Dark Horse Update 7.5 (2:30 PM PST)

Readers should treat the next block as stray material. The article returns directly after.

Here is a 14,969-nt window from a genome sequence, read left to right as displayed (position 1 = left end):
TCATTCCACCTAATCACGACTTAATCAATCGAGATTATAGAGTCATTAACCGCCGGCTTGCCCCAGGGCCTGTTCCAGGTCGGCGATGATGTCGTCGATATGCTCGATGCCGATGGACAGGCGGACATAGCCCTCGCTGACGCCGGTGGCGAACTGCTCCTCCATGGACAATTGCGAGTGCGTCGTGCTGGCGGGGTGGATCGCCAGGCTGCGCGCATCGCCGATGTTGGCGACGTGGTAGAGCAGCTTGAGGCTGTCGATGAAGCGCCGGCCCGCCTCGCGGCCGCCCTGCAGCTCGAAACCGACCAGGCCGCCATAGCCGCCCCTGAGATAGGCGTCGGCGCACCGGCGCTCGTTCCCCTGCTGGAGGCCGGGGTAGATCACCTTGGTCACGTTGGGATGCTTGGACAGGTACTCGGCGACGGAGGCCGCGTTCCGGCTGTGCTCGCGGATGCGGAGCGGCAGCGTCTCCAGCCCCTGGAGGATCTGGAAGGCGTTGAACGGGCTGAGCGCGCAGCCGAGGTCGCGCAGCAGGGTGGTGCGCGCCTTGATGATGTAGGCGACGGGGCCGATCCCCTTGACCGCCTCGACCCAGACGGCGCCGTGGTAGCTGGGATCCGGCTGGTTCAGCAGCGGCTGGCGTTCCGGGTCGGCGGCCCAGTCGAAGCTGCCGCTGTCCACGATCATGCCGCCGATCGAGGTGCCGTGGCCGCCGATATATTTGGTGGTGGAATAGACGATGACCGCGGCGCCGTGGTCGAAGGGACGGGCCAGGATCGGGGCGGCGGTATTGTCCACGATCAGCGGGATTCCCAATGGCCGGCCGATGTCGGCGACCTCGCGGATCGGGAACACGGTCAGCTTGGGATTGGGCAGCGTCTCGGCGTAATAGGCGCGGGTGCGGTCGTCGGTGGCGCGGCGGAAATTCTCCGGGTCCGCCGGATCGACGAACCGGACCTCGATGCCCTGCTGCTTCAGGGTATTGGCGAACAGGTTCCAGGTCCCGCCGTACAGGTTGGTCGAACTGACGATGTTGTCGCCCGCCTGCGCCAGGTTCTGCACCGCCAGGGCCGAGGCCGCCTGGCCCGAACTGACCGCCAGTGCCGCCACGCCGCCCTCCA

The past couple days have been very trying. Monday the seaway was starting to build, I was making my way down after a short night sleep due to little squalls all night that kept the wind shifting so I had to constantly trim sails and change course all night. Monday afternoon my rudder started to shake pretty bad. Wind was in the 20’s with 8’ seas. I was really hoping it wasn’t major, I wouldn’t know what to do if it was in those conditions. I replaced the bearings and the rudder is brand new, so I was just hoping seaweed or something. So I took the headsail down and faced into the wind a couple times. The great thing about Olson 30’s is that their rudder turns 360 degrees. So after spinning it, whatever was down there freed up and came off. Tuesday the seas were the same but a cross swell started in the afternoon. When one of the big main swells met one of big cross swells, the main swell picked up the boat like it usually does, but the cross swell hit at the same time flipping the boat on its side pretty violently. Immediately the boat was knocked over and it catapulted me out of the cockpit and I landed in the water by the boom. I grabbed on to whatever I could and crawled back into the cockpit before the boat came back up. Luckily I was wing on wing with no pole, so when the boat came back up, it was naturally hove to. Quick report was a damaged solar panel and looking on the horizon was a big squall that was causing the cross swells. I only had time to repack my life jacket and get back on deck to secure the panel and get ready for the squall. I ended up cutting the wires to the one panel even though it was tied to the second panel, and I’m glad I did because a little bit later another wave took the whole panel. It would have ripped out the wires to the other one and left me with no panels on the back. I spent that whole night soaking wet, sitting backwards in the cockpit steering according to the waves. Wind was at least 40 knots. It was squall after squall for at least 12 hours. I did not take my eye off the sea at all and doubled up on tethers. Without enough charging capabilities with one panel, I hand steered all Day yesterday and last night as well as looking out for squalls. Today I was able to rewire a spare panel and charge controller to the battery and is charging pretty decent with plenty of sun. I also fixed a couple other boat things. I had a chance today to rest for a couple hours and cleanup from the knock down. Looks like 3 more days till Hanalei, looking forward to getting there.